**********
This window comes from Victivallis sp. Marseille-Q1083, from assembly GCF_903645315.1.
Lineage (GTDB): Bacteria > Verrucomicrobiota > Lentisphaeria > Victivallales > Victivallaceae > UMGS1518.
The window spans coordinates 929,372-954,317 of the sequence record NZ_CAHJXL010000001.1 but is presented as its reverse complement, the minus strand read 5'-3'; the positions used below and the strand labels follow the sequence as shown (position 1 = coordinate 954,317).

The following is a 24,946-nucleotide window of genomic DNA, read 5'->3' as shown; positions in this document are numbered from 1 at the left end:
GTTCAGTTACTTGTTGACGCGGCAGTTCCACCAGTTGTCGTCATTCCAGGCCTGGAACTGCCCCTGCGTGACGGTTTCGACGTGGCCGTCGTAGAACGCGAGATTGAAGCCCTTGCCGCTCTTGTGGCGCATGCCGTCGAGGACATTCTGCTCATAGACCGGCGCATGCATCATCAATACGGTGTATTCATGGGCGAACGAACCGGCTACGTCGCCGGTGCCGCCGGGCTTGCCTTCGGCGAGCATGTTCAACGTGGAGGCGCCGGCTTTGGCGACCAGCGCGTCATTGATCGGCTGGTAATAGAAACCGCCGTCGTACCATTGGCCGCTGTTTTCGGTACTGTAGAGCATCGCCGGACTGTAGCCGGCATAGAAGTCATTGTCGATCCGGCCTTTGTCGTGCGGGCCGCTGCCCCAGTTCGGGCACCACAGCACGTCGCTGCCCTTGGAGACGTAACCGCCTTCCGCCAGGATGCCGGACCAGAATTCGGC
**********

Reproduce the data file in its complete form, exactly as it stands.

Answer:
This window comes from Victivallis sp. Marseille-Q1083, from assembly GCF_903645315.1.
Lineage (GTDB): Bacteria > Verrucomicrobiota > Lentisphaeria > Victivallales > Victivallaceae > UMGS1518.
The window spans coordinates 929,372-954,317 of the sequence record NZ_CAHJXL010000001.1 but is presented as its reverse complement, the minus strand read 5'-3'; the positions used below and the strand labels follow the sequence as shown (position 1 = coordinate 954,317).

The following is a 24,946-nucleotide window of genomic DNA, read 5'->3' as shown; positions in this document are numbered from 1 at the left end:
GTTCAGTTACTTGTTGACGCGGCAGTTCCACCAGTTGTCGTCATTCCAGGCCTGGAACTGCCCCTGCGTGACGGTTTCGACGTGGCCGTCGTAGAACGCGAGATTGAAGCCCTTGCCGCTCTTGTGGCGCATGCCGTCGAGGACATTCTGCTCATAGACCGGCGCATGCATCATCAATACGGTGTATTCATGGGCGAACGAACCGGCTACGTCGCCGGTGCCGCCGGGCTTGCCTTCGGCGAGCATGTTCAACGTGGAGGCGCCGGCTTTGGCGACCAGCGCGTCATTGATCGGCTGGTAATAGAAACCGCCGTCGTACCATTGGCCGCTGTTTTCGGTACTGTAGAGCATCGCCGGACTGTAGCCGGCATAGAAGTCATTGTCGATCCGGCCTTTGTCGTGCGGGCCGCTGCCCCAGTTCGGGCACCACAGCACGTCGCTGCCCTTGGAGACGTAACCGCCTTCCGCCAGGATGCCGGACCAGAATTCGGC